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Change your passwords, Twitter urges 330m users after glitch

 

Twitter, microblogging website has urged its more than 330 million users to change their passwords after a glitch caused some to be stored in readable text rather than in encrypt format on its internal computer system.

According to Reuters, the social network disclosed the issue in a blog post and series of Tweets on Thursday afternoon, saying it had resolved the problem.

It stated that an internal investigation had found no indication passwords were stolen or misused by insiders.But still, it urged all users to consider changing their passwords.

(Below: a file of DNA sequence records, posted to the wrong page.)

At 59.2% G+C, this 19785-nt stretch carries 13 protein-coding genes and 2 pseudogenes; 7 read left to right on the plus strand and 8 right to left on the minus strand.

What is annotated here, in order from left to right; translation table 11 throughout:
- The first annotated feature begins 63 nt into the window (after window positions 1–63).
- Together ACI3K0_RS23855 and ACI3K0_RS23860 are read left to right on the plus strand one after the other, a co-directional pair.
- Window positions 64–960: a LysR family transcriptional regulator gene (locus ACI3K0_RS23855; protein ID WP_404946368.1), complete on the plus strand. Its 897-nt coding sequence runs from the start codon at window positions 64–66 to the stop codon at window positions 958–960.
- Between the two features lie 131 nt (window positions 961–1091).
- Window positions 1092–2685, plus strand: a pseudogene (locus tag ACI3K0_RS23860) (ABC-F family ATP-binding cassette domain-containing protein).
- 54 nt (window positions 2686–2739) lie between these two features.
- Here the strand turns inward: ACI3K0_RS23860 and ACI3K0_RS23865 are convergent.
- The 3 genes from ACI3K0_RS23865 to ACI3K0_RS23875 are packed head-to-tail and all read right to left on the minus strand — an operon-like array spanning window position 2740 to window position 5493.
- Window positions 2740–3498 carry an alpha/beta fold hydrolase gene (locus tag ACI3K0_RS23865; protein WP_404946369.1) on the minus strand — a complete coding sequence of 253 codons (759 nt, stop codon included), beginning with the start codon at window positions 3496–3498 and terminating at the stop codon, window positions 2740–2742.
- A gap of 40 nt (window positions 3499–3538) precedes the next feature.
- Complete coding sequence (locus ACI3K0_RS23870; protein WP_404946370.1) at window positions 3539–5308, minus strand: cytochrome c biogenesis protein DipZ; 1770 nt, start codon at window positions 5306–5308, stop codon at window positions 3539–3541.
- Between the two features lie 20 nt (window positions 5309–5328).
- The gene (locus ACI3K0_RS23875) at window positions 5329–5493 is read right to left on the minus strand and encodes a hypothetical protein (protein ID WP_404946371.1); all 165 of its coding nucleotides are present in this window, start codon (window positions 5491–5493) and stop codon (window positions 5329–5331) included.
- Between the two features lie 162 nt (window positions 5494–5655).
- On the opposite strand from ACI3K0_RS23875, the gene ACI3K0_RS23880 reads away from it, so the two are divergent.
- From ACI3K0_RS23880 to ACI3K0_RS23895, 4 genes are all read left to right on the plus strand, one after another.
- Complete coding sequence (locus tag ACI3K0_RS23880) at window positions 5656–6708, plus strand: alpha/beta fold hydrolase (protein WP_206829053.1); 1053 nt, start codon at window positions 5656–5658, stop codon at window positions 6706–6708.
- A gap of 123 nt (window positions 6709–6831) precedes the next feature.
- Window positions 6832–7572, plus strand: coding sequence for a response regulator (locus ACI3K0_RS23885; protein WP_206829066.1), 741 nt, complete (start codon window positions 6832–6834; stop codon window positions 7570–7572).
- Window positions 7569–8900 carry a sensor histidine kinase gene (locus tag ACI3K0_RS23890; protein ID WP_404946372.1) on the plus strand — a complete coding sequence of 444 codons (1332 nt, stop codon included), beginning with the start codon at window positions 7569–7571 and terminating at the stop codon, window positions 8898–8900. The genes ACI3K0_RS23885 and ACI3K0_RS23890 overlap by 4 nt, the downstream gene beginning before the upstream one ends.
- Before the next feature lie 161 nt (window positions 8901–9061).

“We fixed the bug and have no indication of a breach or misuse by anyone. As a precaution, consider changing your password on all services where you’ve used this password,” Jack Dorsey, Chief Executive, said in a Tweet.

The blog did not say how many passwords were affected. A person familiar with the company’s response said the number was “substantial” and that they were exposed for “several months.”

The disclosure comes as lawmakers and regulators around the world scrutinize the way that companies store and secure consumer data, after a string of security incidents at Equifax Inc, Facebook Inc and Uber Technologies Inc [UBER.UL].

The European Union is due later this month to start enforcing a strict new privacy law, the General Data Protection Regulation, that includes steep fees for violators.

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